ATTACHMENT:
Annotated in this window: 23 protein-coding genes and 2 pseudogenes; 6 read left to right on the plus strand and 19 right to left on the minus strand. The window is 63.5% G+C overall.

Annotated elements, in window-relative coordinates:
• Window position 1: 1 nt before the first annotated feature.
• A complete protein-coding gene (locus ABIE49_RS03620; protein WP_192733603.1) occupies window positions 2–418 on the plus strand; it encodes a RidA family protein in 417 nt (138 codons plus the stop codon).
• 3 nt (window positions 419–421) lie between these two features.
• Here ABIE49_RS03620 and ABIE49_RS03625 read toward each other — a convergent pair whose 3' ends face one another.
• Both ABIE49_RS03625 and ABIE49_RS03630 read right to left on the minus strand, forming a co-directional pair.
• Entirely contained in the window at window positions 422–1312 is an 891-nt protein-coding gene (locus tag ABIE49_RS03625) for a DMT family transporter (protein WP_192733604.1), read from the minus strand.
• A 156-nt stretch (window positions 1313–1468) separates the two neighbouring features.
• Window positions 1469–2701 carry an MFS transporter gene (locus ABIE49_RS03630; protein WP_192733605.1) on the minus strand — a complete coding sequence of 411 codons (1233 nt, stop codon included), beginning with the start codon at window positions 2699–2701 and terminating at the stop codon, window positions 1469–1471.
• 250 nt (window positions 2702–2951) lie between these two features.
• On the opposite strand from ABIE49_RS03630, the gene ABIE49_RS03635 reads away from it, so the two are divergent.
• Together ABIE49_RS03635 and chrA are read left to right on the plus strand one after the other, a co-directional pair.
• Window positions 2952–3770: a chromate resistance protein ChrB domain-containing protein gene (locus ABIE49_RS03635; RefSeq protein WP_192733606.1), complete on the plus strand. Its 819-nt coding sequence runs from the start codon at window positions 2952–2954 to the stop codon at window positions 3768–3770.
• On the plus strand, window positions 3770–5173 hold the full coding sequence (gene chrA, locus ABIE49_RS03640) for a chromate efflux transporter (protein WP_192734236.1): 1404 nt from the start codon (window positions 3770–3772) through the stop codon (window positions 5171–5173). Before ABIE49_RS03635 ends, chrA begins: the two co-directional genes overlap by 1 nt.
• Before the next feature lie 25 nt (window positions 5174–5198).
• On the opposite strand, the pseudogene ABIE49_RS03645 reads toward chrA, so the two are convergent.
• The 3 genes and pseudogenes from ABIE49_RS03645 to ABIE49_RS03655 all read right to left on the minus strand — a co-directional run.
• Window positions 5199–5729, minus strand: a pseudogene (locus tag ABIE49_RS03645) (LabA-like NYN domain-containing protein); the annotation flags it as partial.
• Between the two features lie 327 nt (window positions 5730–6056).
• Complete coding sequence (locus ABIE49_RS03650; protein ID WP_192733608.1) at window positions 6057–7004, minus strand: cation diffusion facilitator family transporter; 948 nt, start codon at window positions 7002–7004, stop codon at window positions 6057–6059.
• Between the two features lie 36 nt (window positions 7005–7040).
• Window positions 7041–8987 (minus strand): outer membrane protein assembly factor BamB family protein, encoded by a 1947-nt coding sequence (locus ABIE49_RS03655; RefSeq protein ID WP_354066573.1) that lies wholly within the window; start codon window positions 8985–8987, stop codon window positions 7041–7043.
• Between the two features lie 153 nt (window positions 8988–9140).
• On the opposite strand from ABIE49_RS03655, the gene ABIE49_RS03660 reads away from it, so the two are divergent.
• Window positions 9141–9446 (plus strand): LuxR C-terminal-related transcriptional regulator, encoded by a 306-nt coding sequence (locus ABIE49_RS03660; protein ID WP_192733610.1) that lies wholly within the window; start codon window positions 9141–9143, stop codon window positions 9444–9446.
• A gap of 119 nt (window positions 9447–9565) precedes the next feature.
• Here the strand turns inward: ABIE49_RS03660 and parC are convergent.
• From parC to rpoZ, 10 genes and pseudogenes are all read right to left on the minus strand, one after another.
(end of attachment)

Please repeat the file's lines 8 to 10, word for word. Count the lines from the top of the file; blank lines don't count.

• Entirely contained in the window at window positions 422–1312 is an 891-nt protein-coding gene (locus tag ABIE49_RS03625) for a DMT family transporter (protein WP_192733604.1), read from the minus strand.
• A 156-nt stretch (window positions 1313–1468) separates the two neighbouring features.
• Window positions 1469–2701 carry an MFS transporter gene (locus ABIE49_RS03630; protein WP_192733605.1) on the minus strand — a complete coding sequence of 411 codons (1233 nt, stop codon included), beginning with the start codon at window positions 2699–2701 and terminating at the stop codon, window positions 1469–1471.